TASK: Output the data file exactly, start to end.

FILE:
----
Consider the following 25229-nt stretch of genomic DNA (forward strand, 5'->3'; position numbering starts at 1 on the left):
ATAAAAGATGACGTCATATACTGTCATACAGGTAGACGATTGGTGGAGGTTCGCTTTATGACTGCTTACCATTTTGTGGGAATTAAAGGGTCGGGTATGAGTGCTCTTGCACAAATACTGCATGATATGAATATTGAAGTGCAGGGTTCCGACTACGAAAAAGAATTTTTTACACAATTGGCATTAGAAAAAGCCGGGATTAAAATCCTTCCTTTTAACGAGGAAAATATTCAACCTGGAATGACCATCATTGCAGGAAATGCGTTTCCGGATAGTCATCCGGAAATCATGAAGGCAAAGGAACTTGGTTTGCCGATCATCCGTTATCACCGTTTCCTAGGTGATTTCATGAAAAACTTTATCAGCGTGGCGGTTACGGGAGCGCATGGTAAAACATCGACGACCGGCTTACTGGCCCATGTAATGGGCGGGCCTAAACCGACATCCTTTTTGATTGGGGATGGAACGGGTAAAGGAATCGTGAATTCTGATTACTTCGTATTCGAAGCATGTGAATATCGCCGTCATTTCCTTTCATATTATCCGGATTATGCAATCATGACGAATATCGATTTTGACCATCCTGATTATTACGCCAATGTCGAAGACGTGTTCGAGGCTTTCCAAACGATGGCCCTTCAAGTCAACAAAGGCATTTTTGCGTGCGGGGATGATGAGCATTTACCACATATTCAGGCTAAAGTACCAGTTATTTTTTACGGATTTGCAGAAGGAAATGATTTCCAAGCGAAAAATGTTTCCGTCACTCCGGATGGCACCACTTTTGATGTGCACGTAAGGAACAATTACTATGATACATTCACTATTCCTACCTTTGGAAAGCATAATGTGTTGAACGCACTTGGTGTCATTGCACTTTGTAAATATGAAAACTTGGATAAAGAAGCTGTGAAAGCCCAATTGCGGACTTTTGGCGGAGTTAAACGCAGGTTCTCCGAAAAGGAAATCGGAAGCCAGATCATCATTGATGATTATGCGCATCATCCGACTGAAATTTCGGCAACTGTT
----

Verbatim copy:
Consider the following 25229-nt stretch of genomic DNA (forward strand, 5'->3'; position numbering starts at 1 on the left):
ATAAAAGATGACGTCATATACTGTCATACAGGTAGACGATTGGTGGAGGTTCGCTTTATGACTGCTTACCATTTTGTGGGAATTAAAGGGTCGGGTATGAGTGCTCTTGCACAAATACTGCATGATATGAATATTGAAGTGCAGGGTTCCGACTACGAAAAAGAATTTTTTACACAATTGGCATTAGAAAAAGCCGGGATTAAAATCCTTCCTTTTAACGAGGAAAATATTCAACCTGGAATGACCATCATTGCAGGAAATGCGTTTCCGGATAGTCATCCGGAAATCATGAAGGCAAAGGAACTTGGTTTGCCGATCATCCGTTATCACCGTTTCCTAGGTGATTTCATGAAAAACTTTATCAGCGTGGCGGTTACGGGAGCGCATGGTAAAACATCGACGACCGGCTTACTGGCCCATGTAATGGGCGGGCCTAAACCGACATCCTTTTTGATTGGGGATGGAACGGGTAAAGGAATCGTGAATTCTGATTACTTCGTATTCGAAGCATGTGAATATCGCCGTCATTTCCTTTCATATTATCCGGATTATGCAATCATGACGAATATCGATTTTGACCATCCTGATTATTACGCCAATGTCGAAGACGTGTTCGAGGCTTTCCAAACGATGGCCCTTCAAGTCAACAAAGGCATTTTTGCGTGCGGGGATGATGAGCATTTACCACATATTCAGGCTAAAGTACCAGTTATTTTTTACGGATTTGCAGAAGGAAATGATTTCCAAGCGAAAAATGTTTCCGTCACTCCGGATGGCACCACTTTTGATGTGCACGTAAGGAACAATTACTATGATACATTCACTATTCCTACCTTTGGAAAGCATAATGTGTTGAACGCACTTGGTGTCATTGCACTTTGTAAATATGAAAACTTGGATAAAGAAGCTGTGAAAGCCCAATTGCGGACTTTTGGCGGAGTTAAACGCAGGTTCTCCGAAAAGGAAATCGGAAGCCAGATCATCATTGATGATTATGCGCATCATCCGACTGAAATTTCGGCAACTGTT